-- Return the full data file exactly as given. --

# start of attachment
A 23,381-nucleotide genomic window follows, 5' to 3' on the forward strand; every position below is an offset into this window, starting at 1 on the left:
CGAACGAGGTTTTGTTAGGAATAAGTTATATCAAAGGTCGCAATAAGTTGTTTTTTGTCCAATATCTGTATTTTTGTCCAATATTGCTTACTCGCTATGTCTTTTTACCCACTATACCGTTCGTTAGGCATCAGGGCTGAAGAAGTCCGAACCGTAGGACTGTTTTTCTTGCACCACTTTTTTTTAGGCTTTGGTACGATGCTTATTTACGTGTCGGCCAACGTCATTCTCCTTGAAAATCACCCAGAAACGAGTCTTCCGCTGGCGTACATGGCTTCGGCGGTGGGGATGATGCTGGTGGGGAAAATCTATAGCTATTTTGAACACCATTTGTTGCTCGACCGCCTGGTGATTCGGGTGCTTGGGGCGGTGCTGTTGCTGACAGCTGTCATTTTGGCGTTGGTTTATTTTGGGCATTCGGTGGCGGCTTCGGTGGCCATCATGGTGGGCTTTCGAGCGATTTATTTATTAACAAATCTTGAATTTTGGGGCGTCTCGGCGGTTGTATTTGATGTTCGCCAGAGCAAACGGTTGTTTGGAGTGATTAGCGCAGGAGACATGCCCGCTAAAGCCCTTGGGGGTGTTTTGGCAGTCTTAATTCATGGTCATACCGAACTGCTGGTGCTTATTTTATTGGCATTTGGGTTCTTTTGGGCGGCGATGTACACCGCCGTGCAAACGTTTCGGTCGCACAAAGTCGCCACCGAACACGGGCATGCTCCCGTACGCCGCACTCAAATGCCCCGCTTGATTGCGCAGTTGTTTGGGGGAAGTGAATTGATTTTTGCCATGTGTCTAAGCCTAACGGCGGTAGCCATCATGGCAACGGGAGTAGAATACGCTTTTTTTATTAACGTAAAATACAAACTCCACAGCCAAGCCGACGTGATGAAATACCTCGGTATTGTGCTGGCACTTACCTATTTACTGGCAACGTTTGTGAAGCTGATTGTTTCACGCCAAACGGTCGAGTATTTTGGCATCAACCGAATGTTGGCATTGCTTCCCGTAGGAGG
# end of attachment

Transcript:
A 23,381-nucleotide genomic window follows, 5' to 3' on the forward strand; every position below is an offset into this window, starting at 1 on the left:
CGAACGAGGTTTTGTTAGGAATAAGTTATATCAAAGGTCGCAATAAGTTGTTTTTTGTCCAATATCTGTATTTTTGTCCAATATTGCTTACTCGCTATGTCTTTTTACCCACTATACCGTTCGTTAGGCATCAGGGCTGAAGAAGTCCGAACCGTAGGACTGTTTTTCTTGCACCACTTTTTTTTAGGCTTTGGTACGATGCTTATTTACGTGTCGGCCAACGTCATTCTCCTTGAAAATCACCCAGAAACGAGTCTTCCGCTGGCGTACATGGCTTCGGCGGTGGGGATGATGCTGGTGGGGAAAATCTATAGCTATTTTGAACACCATTTGTTGCTCGACCGCCTGGTGATTCGGGTGCTTGGGGCGGTGCTGTTGCTGACAGCTGTCATTTTGGCGTTGGTTTATTTTGGGCATTCGGTGGCGGCTTCGGTGGCCATCATGGTGGGCTTTCGAGCGATTTATTTATTAACAAATCTTGAATTTTGGGGCGTCTCGGCGGTTGTATTTGATGTTCGCCAGAGCAAACGGTTGTTTGGAGTGATTAGCGCAGGAGACATGCCCGCTAAAGCCCTTGGGGGTGTTTTGGCAGTCTTAATTCATGGTCATACCGAACTGCTGGTGCTTATTTTATTGGCATTTGGGTTCTTTTGGGCGGCGATGTACACCGCCGTGCAAACGTTTCGGTCGCACAAAGTCGCCACCGAACACGGGCATGCTCCCGTACGCCGCACTCAAATGCCCCGCTTGATTGCGCAGTTGTTTGGGGGAAGTGAATTGATTTTTGCCATGTGTCTAAGCCTAACGGCGGTAGCCATCATGGCAACGGGAGTAGAATACGCTTTTTTTATTAACGTAAAATACAAACTCCACAGCCAAGCCGACGTGATGAAATACCTCGGTATTGTGCTGGCACTTACCTATTTACTGGCAACGTTTGTGAAGCTGATTGTTTCACGCCAAACGGTCGAGTATTTTGGCATCAACCGAATGTTGGCATTGCTTCCCGTAGGAGG